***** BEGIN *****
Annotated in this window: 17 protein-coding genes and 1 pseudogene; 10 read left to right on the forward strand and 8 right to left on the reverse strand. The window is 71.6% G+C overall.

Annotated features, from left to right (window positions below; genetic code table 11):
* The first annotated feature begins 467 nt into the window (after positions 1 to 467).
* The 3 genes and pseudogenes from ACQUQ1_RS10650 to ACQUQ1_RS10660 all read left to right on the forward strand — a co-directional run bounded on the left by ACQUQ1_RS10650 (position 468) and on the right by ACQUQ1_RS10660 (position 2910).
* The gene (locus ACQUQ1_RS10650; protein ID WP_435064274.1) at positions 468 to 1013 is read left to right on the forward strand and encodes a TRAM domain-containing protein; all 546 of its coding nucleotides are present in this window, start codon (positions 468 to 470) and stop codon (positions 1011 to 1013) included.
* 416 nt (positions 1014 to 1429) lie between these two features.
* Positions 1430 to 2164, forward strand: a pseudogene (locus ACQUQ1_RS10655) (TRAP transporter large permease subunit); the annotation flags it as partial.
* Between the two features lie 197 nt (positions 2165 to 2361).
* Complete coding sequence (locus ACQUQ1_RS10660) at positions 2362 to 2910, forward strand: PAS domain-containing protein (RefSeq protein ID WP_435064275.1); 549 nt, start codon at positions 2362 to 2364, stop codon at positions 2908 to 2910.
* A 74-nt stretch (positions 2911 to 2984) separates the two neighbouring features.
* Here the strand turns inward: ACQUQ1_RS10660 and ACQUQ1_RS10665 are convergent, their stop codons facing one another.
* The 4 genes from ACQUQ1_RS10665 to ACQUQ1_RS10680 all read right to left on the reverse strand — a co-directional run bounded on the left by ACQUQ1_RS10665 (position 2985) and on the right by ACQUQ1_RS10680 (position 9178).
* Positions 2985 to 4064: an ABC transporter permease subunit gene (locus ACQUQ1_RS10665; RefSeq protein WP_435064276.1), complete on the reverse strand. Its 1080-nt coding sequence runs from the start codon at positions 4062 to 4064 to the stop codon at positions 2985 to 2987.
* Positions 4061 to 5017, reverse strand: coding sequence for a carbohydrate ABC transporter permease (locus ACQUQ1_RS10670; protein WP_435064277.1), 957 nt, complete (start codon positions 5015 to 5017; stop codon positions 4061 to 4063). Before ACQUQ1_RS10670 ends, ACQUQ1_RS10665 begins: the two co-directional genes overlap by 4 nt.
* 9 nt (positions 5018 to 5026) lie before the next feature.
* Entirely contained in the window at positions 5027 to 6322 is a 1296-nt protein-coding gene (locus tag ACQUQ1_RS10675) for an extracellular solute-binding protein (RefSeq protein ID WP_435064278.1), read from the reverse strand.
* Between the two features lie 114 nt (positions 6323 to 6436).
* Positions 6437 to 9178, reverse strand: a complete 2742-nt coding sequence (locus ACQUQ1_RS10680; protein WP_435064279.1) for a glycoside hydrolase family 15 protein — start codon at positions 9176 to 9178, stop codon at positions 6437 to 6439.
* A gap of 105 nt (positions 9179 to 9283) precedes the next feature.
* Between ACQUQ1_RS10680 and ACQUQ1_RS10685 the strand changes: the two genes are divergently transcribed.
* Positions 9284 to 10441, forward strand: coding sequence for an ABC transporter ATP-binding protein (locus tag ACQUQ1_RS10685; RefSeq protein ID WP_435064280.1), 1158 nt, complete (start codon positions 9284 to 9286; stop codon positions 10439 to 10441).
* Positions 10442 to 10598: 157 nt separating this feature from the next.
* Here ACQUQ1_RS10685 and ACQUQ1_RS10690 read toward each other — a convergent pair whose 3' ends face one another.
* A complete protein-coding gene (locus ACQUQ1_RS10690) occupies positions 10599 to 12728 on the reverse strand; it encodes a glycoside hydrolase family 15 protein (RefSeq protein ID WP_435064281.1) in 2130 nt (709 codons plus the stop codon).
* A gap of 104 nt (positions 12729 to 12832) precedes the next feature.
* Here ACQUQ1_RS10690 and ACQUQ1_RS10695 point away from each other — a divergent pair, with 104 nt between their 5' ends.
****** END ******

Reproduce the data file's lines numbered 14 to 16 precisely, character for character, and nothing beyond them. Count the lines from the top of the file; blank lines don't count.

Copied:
* Positions 4061 to 5017, reverse strand: coding sequence for a carbohydrate ABC transporter permease (locus ACQUQ1_RS10670; protein WP_435064277.1), 957 nt, complete (start codon positions 5015 to 5017; stop codon positions 4061 to 4063). Before ACQUQ1_RS10670 ends, ACQUQ1_RS10665 begins: the two co-directional genes overlap by 4 nt.
* 9 nt (positions 5018 to 5026) lie before the next feature.
* Entirely contained in the window at positions 5027 to 6322 is a 1296-nt protein-coding gene (locus tag ACQUQ1_RS10675) for an extracellular solute-binding protein (RefSeq protein ID WP_435064278.1), read from the reverse strand.